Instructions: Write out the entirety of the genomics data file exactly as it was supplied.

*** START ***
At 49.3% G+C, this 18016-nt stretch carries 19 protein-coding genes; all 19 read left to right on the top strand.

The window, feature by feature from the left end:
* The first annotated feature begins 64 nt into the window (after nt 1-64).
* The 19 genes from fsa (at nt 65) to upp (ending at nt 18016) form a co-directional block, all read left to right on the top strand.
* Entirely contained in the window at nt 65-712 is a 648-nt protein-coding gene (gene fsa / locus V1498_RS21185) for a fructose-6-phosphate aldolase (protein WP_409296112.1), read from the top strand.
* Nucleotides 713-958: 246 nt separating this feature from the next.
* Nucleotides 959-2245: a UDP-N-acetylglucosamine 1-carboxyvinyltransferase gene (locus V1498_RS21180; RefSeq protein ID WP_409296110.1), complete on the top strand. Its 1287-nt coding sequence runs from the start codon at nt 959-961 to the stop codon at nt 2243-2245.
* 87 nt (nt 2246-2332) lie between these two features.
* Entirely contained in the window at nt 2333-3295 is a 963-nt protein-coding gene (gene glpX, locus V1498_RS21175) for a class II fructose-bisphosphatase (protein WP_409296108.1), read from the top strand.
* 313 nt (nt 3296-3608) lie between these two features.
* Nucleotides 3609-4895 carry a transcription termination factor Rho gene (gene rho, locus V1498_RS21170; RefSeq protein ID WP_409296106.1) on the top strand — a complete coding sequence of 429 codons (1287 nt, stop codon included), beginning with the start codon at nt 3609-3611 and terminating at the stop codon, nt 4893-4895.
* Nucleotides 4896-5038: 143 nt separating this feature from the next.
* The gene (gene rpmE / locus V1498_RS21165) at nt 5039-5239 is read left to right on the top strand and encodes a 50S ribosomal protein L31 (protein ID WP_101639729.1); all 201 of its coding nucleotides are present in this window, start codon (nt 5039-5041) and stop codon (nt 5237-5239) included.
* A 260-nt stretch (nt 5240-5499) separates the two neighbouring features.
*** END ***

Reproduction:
At 49.3% G+C, this 18016-nt stretch carries 19 protein-coding genes; all 19 read left to right on the top strand.

The window, feature by feature from the left end:
* The first annotated feature begins 64 nt into the window (after nt 1-64).
* The 19 genes from fsa (at nt 65) to upp (ending at nt 18016) form a co-directional block, all read left to right on the top strand.
* Entirely contained in the window at nt 65-712 is a 648-nt protein-coding gene (gene fsa / locus V1498_RS21185) for a fructose-6-phosphate aldolase (protein WP_409296112.1), read from the top strand.
* Nucleotides 713-958: 246 nt separating this feature from the next.
* Nucleotides 959-2245: a UDP-N-acetylglucosamine 1-carboxyvinyltransferase gene (locus V1498_RS21180; RefSeq protein ID WP_409296110.1), complete on the top strand. Its 1287-nt coding sequence runs from the start codon at nt 959-961 to the stop codon at nt 2243-2245.
* 87 nt (nt 2246-2332) lie between these two features.
* Entirely contained in the window at nt 2333-3295 is a 963-nt protein-coding gene (gene glpX, locus V1498_RS21175) for a class II fructose-bisphosphatase (protein WP_409296108.1), read from the top strand.
* 313 nt (nt 3296-3608) lie between these two features.
* Nucleotides 3609-4895 carry a transcription termination factor Rho gene (gene rho, locus V1498_RS21170; RefSeq protein ID WP_409296106.1) on the top strand — a complete coding sequence of 429 codons (1287 nt, stop codon included), beginning with the start codon at nt 3609-3611 and terminating at the stop codon, nt 4893-4895.
* Nucleotides 4896-5038: 143 nt separating this feature from the next.
* The gene (gene rpmE / locus V1498_RS21165) at nt 5039-5239 is read left to right on the top strand and encodes a 50S ribosomal protein L31 (protein ID WP_101639729.1); all 201 of its coding nucleotides are present in this window, start codon (nt 5039-5041) and stop codon (nt 5237-5239) included.
* A 260-nt stretch (nt 5240-5499) separates the two neighbouring features.